Mr. Big Chest’s Most Recent Misadventure
For my first post of 2022, will I talk about history, politics, the environment?
Surprisingly, none of these. Let’s take a Segway-sorry, segue- from the usual topics into the world of professional sports, and the unique individual named Antonio Brown, nicknamed “AB” and “Mr. Big Chest.” AB most recently played for the Tampa Bay Buccaneers as a Wide Receiver, and if you follow sports even slightly, you saw how he quit his job in epic fashion mid-game versus the Jets last Sunday.
For those of you who played team sports, can you imagine stripping down out of your equipment and running away? Despite how shocking AB’s exit appeared to be, athletes quitting mid-competition is not novel. It’s not common to be sure, though it’s happened before. After the game, Coach Bruce Arians said AB is “no longer a Buc” while AB released a rap/hip-hop track (lyrics) and showed up courtside at a Nets game, in no hurry to get back to Florida.
Today, per sports journalist Ian Rapoport, AB released a long statement, contending he had considerable ankle pain, visited a specialist, scheduled surgery and told Coach Arians he couldn’t play multiple times. I can’t definitively say who is correct here but I’ll gladly pop some popcorn and watch the drama.
Many fans and sportscasters speculate AB’s intriguing behavior is due to brutal hits sustained during his career, culminating in a case of chronic traumatic encephalopathy (CTE), the most cited being former linebacker Vontaze Burfict’s head to head collusion with Brown in the 2016 playoffs.
While this is certainly possible, it’s hard for me to attribute all of AB’s dubious actions to CTE or some other malady. He had a hard upbringing which seems to have resulted in a “me first” personality which is understandable but could’ve easily led him down a path of ignoring others’ rights and needs. Long before the hit occurred, he fought with a security guard, earning a university expulsion and was a mega-dick at a charity event.
It’s intriguing how distinct generations reacted to AB’s behavior. Former Steelers great QB Terry Bradshaw said “Put him in a straightjacket and take him to some hospital.” Current Bucs QB Tom Brady asked for compassion and empathy. These two differing reactions-Bradshaw’s are crude and offensive, to be sure- illustrate rival schools of thought: people are victims of circumstance, shaped by their environment or people are ultimately products of their own choices.
While I get Brady comes off as understanding and caring, remember the extent of his and Brown’s relationship. They won a Super Bowl together, which is bound to produce bonding feelings. Look at AB’s run-ins with non-NFL greats.
His former trainer accused him of rape and ejaculating on her back, then threatening her with pictures of her children. A moving company driver accused him of theft and assault. He went 100 mph in a 45 zone. This year, he was suspended multiple games for falsifying a vaccine card-a federal offense! Again, some of these are allegations, but time and time again, in different states, in different areas of society, Brown finds himself on the wrong side of situations and the law. At some point, our sympathy and compassion wear out.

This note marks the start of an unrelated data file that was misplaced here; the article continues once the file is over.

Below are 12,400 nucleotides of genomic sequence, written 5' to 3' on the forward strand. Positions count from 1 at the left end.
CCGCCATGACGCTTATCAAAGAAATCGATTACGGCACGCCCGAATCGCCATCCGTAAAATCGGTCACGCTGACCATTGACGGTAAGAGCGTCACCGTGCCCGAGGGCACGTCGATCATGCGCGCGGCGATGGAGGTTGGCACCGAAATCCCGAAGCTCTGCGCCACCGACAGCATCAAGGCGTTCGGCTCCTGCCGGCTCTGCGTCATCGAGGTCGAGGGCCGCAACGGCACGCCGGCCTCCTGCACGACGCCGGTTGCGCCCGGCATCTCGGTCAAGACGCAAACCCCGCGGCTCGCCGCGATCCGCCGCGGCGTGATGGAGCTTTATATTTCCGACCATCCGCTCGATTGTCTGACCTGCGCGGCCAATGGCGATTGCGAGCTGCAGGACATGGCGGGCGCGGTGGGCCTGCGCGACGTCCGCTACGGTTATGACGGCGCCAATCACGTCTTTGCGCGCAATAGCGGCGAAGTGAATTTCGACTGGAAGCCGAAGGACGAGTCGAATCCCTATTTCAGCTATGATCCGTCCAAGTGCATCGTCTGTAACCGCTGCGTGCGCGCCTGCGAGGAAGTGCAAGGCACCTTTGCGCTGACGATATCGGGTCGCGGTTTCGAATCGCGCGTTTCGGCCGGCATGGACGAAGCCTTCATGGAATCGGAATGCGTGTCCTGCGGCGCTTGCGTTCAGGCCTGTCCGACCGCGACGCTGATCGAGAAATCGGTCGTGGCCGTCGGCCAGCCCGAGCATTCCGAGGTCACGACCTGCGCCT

How would Brady react if Brown assaulted his wife or one of his kids? Sped through his neighborhood, endangering people? Brady’s perspective is limited, because he sees a side of Brown others didn’t and won’t get to see.
Imagine if an ordinary Joe Schmo did even a quarter of what AB is accused of. How patient would society be with his behavior, even if it was due to a medical condition beyond his control? I’m guessing not much. Brown helped make the NFL a lot of money and entertained millions, including myself. If AB were a plumber, salesman, teacher or what have you not making millions of dollars, only affecting a core group of people, then our patience for his shenanigans would’ve worn out ages ago.
Do the NFL owe Brown some medical treatment and/or other support because they benefit from the gladiatorial games he got subjected to?
Does the NFL need to acknowledge the role the game plays in former players’ mental and physical health problems after they retire?
Should the general public hope for the sake of himself, his kids, friends and family, AB gets his shit sorted out?
Should AB get a pass for everything he’s done, even if he has CTE?
We must remember the worst stuff AB has done occurred off the football field and some of it when his NFL career was very young. And that sometimes, elaborate explanations aren’t needed for douchebaggery.
Some people are dicks.
Mr. Big Chest might be one, CTE or no.